Why You Can’t Force Creativity at Work

Parks and Recreation - Season 6
PARKS AND RECREATION -- "Second Chunce" Episode 610 -- Pictured: (l-r) Amy Poehler as Leslie Knope, Adam Scott as Ben Wyatt -- (Photo by: Colleen Hayes/NBC/NBCU Photo Bank via Getty Images)
Colleen Hayes—NBC/NBCU Photo Bank via Getty Images

The MPW Insiders Network is an online community where the biggest names in business and beyond answer timely career and leadership questions. Today’s answer for, “How do you give your employees time to be creative at work?” is written by Leesa Eichberger, head of brand marketing at Farmers Insurance.

Research shows that we foster creativity when we allow our minds to wander. And yet, corporate America demands jam-packed days full of meetings and deadlines. How can the two co-exist?

Throughout my own career, some of my most innovative ideas have percolated while I was immersed in an ocean swim or running at sunrise—not while sitting at my fluorescent-lit desk, banging my head against a problem.

So if everyone spent their days running and swimming, would they get more done? Of course not. There’s a delicate yet important balance between doing intense, focused work, and taking time away from the “heavy lifting” to let your mind wander. When you have this balance, creative ideas have a calm space to be heard—and I’ve often seen them lead to the most innovative solutions.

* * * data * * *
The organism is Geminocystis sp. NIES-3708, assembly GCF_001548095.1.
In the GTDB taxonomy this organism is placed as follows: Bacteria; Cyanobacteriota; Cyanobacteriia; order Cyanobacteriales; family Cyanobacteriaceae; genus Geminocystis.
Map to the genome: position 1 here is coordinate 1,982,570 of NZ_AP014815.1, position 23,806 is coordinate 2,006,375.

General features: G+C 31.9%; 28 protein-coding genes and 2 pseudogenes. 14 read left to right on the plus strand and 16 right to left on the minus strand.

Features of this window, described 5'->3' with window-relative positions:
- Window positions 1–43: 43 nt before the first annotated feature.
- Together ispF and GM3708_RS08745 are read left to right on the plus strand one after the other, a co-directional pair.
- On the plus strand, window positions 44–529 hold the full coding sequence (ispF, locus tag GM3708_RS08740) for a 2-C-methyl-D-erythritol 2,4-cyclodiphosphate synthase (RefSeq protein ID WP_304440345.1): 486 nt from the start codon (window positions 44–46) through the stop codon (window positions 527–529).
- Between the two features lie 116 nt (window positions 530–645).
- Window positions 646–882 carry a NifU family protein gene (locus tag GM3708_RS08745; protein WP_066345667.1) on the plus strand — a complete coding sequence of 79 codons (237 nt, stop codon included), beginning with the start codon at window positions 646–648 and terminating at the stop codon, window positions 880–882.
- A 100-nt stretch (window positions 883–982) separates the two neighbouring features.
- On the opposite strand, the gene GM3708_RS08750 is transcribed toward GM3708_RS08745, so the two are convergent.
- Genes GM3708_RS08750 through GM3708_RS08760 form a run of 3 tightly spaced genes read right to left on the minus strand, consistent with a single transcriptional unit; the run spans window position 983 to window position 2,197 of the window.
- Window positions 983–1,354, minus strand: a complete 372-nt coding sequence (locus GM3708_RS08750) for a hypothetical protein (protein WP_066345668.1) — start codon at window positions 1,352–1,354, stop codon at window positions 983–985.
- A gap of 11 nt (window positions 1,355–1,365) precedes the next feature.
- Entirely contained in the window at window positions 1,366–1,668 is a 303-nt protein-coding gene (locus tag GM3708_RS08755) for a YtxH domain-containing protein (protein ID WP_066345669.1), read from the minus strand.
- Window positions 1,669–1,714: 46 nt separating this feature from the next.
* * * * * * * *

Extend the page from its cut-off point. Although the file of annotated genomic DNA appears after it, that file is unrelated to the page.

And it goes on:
So while I ask my employees to do the focused work that comes with developing strategies and action plans, I also encourage them to do things that aren’t necessarily “work,” like using our innovation lab to explore new technology, while they are at work. This may seem counterintuitive coming from a senior executive—shouldn’t we want our employees to work harder all of the time? For me, it comes down to a simple tradeoff: Building in “brain space” gives my team a deeper sense of engagement, which often leads to truly great results in productivity, innovation, and even happiness.

The problem, of course, is finding enough time to get work done—while also finding time to think creatively. I believe the solution is for leaders to create that time, for themselves and their employees.

Encourage outside interests